This has led me to a weird feeling. A feeling of restlessness. Kind of like, "what do I do now?". I put so much effort into passing as a woman in the past, and now I am here. I don't have to put any effort into it now. I get out of bed in the morning looking as female as anyone would need to look. That pressure to make sure I pass is no longer there, and the attention that it required in my life is no longer required.

So, now what?

I don't know. Just go on living my life, I guess. I still have goals, like GCS, but that doesn't have a big impact on passability outside of a locker room.
I’ve met you... you pass as female. I’d never clock you as anything other than cis female. Js.

My perspective is a little different than most I think anyway. I came out around 2000 so I’ve had a bit of time to settle on a viewpoint. You just live you life your way in your truth whatever that looks like to you. To me I see irony in the focus on stealth In our community. We spend a large chunk of life in the closet not living as our true selves and dealing with that hell. Then we come out and transition only to walk into another closet (stealth) with the constant fear of being outed as not-cis. It is slightly different because it’s now a closet of our choosing but a closet nonetheless.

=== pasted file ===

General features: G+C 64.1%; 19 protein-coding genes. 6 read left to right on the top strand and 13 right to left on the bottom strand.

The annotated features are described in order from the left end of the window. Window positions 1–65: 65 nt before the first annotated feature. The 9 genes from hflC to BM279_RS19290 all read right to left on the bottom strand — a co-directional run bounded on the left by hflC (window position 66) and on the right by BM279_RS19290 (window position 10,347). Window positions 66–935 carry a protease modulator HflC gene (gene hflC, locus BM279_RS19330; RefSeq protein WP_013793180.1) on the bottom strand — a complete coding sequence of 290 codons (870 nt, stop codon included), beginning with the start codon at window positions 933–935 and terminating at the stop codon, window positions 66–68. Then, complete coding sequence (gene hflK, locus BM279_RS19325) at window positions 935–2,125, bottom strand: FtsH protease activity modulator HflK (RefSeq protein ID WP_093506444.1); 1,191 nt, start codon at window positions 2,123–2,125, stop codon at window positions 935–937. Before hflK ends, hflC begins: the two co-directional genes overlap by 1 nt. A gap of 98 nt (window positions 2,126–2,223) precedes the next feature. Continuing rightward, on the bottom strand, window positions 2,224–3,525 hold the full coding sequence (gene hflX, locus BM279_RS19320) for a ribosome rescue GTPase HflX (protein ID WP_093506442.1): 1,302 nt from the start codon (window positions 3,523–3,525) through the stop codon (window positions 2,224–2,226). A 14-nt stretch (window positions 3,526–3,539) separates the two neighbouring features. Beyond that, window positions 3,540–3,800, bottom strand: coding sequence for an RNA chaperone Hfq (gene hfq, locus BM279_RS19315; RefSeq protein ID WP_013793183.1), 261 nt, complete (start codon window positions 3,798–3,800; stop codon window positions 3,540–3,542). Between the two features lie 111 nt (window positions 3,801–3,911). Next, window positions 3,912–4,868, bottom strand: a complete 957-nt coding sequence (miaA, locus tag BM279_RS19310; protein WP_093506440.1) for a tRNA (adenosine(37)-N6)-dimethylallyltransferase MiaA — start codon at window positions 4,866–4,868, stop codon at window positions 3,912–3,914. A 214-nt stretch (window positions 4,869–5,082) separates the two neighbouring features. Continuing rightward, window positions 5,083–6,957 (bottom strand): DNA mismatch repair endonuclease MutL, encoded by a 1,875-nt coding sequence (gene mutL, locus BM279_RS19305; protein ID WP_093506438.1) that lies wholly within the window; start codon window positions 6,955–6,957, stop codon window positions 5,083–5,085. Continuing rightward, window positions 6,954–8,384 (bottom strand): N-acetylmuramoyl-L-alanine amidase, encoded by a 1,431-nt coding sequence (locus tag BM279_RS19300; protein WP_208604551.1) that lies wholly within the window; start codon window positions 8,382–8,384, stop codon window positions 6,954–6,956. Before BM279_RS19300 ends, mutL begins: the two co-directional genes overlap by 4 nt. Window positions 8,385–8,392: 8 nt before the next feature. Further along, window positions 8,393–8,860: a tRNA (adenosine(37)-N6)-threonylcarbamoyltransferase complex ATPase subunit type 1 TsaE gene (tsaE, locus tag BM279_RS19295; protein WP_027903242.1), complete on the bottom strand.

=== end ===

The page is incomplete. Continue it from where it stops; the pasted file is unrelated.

But here’s just something to think about. It’s quite freeing to say..you know what... no more closets. I am what I am. You’ve met me as well. By and large,, I pass. I don’t get looks or second glances. I just go about my days like any other woman. I never feel like my safety is at risk which is a good reason imho for wanting to pass. My transition is done and I don’t think about it generally anymore. But in my view, I live my life as a transsexual woman. In the cases where I don’t feel like I’m passing (we all have days like that) my view is kinda like “oh well”. I do my best to look pretty. I’m not a super girly girl, but I’m confident in who I am which imho is a big factor in passing. If someone were to ask, I’d have no problem telling them I’m a transsexual lesbian. I’ve never claimed to be cis. There’s absolutely nothing wrong with being ourselves. So I’d say be who you want to be with no apologies. Just one woman’s viewpoint.

Emma
 
En Femme 728 x 90